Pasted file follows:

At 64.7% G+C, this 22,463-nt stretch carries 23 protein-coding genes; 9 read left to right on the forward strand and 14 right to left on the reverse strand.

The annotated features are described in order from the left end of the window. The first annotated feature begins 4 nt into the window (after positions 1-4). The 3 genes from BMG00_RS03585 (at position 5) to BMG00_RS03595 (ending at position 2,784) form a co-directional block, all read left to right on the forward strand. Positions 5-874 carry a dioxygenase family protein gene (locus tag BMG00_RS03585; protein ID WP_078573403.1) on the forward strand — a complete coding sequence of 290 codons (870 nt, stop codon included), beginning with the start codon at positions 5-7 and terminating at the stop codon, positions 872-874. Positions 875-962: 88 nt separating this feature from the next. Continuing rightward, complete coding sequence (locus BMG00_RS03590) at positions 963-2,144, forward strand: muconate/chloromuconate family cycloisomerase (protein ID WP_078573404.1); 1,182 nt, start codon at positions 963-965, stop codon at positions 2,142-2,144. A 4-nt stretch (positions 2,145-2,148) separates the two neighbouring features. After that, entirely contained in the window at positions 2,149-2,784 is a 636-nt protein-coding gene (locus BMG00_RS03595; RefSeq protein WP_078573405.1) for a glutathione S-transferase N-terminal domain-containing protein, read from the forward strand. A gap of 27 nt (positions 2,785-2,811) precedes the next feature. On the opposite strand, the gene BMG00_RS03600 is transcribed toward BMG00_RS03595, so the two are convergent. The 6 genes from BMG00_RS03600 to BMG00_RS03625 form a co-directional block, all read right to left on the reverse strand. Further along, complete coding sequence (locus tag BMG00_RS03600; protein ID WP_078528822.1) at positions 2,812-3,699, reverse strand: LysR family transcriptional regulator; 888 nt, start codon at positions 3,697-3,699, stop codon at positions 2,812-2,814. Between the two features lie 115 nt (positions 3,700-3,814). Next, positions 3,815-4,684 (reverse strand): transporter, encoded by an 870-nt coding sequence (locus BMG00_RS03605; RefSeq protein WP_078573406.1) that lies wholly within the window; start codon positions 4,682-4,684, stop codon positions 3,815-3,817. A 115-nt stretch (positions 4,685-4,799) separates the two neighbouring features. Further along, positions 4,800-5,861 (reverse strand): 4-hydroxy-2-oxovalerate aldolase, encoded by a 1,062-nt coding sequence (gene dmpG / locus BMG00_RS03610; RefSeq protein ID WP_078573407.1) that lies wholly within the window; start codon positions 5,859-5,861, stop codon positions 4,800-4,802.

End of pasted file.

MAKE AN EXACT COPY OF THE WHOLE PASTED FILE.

At 64.7% G+C, this 22,463-nt stretch carries 23 protein-coding genes; 9 read left to right on the forward strand and 14 right to left on the reverse strand.

The annotated features are described in order from the left end of the window. The first annotated feature begins 4 nt into the window (after positions 1-4). The 3 genes from BMG00_RS03585 (at position 5) to BMG00_RS03595 (ending at position 2,784) form a co-directional block, all read left to right on the forward strand. Positions 5-874 carry a dioxygenase family protein gene (locus tag BMG00_RS03585; protein ID WP_078573403.1) on the forward strand — a complete coding sequence of 290 codons (870 nt, stop codon included), beginning with the start codon at positions 5-7 and terminating at the stop codon, positions 872-874. Positions 875-962: 88 nt separating this feature from the next. Continuing rightward, complete coding sequence (locus BMG00_RS03590) at positions 963-2,144, forward strand: muconate/chloromuconate family cycloisomerase (protein ID WP_078573404.1); 1,182 nt, start codon at positions 963-965, stop codon at positions 2,142-2,144. A 4-nt stretch (positions 2,145-2,148) separates the two neighbouring features. After that, entirely contained in the window at positions 2,149-2,784 is a 636-nt protein-coding gene (locus BMG00_RS03595; RefSeq protein WP_078573405.1) for a glutathione S-transferase N-terminal domain-containing protein, read from the forward strand. A gap of 27 nt (positions 2,785-2,811) precedes the next feature. On the opposite strand, the gene BMG00_RS03600 is transcribed toward BMG00_RS03595, so the two are convergent. The 6 genes from BMG00_RS03600 to BMG00_RS03625 form a co-directional block, all read right to left on the reverse strand. Further along, complete coding sequence (locus tag BMG00_RS03600; protein ID WP_078528822.1) at positions 2,812-3,699, reverse strand: LysR family transcriptional regulator; 888 nt, start codon at positions 3,697-3,699, stop codon at positions 2,812-2,814. Between the two features lie 115 nt (positions 3,700-3,814). Next, positions 3,815-4,684 (reverse strand): transporter, encoded by an 870-nt coding sequence (locus BMG00_RS03605; RefSeq protein WP_078573406.1) that lies wholly within the window; start codon positions 4,682-4,684, stop codon positions 3,815-3,817. A 115-nt stretch (positions 4,685-4,799) separates the two neighbouring features. Further along, positions 4,800-5,861 (reverse strand): 4-hydroxy-2-oxovalerate aldolase, encoded by a 1,062-nt coding sequence (gene dmpG / locus BMG00_RS03610; RefSeq protein ID WP_078573407.1) that lies wholly within the window; start codon positions 5,859-5,861, stop codon positions 4,800-4,802.